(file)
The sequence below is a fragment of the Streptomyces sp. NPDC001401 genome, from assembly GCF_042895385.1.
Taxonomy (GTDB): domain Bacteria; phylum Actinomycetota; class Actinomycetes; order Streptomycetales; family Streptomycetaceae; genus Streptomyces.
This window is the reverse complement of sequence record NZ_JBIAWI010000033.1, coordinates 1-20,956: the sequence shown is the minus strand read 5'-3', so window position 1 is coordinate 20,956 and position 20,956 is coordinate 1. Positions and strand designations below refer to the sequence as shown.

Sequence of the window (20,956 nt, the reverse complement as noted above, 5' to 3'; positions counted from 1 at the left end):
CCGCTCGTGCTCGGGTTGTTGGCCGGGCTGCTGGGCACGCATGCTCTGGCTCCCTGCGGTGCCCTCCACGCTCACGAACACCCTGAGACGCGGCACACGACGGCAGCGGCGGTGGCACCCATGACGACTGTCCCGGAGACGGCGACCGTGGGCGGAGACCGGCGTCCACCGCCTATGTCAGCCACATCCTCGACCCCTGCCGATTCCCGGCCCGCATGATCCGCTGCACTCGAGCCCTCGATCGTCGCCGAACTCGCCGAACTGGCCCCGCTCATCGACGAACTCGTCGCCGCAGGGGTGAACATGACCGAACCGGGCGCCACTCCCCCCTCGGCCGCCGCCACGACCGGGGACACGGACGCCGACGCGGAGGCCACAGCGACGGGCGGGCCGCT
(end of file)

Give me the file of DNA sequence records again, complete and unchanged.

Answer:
The sequence below is a fragment of the Streptomyces sp. NPDC001401 genome, from assembly GCF_042895385.1.
Taxonomy (GTDB): domain Bacteria; phylum Actinomycetota; class Actinomycetes; order Streptomycetales; family Streptomycetaceae; genus Streptomyces.
This window is the reverse complement of sequence record NZ_JBIAWI010000033.1, coordinates 1-20,956: the sequence shown is the minus strand read 5'-3', so window position 1 is coordinate 20,956 and position 20,956 is coordinate 1. Positions and strand designations below refer to the sequence as shown.

Sequence of the window (20,956 nt, the reverse complement as noted above, 5' to 3'; positions counted from 1 at the left end):
CCGCTCGTGCTCGGGTTGTTGGCCGGGCTGCTGGGCACGCATGCTCTGGCTCCCTGCGGTGCCCTCCACGCTCACGAACACCCTGAGACGCGGCACACGACGGCAGCGGCGGTGGCACCCATGACGACTGTCCCGGAGACGGCGACCGTGGGCGGAGACCGGCGTCCACCGCCTATGTCAGCCACATCCTCGACCCCTGCCGATTCCCGGCCCGCATGATCCGCTGCACTCGAGCCCTCGATCGTCGCCGAACTCGCCGAACTGGCCCCGCTCATCGACGAACTCGTCGCCGCAGGGGTGAACATGACCGAACCGGGCGCCACTCCCCCCTCGGCCGCCGCCACGACCGGGGACACGGACGCCGACGCGGAGGCCACAGCGACGGGCGGGCCGCT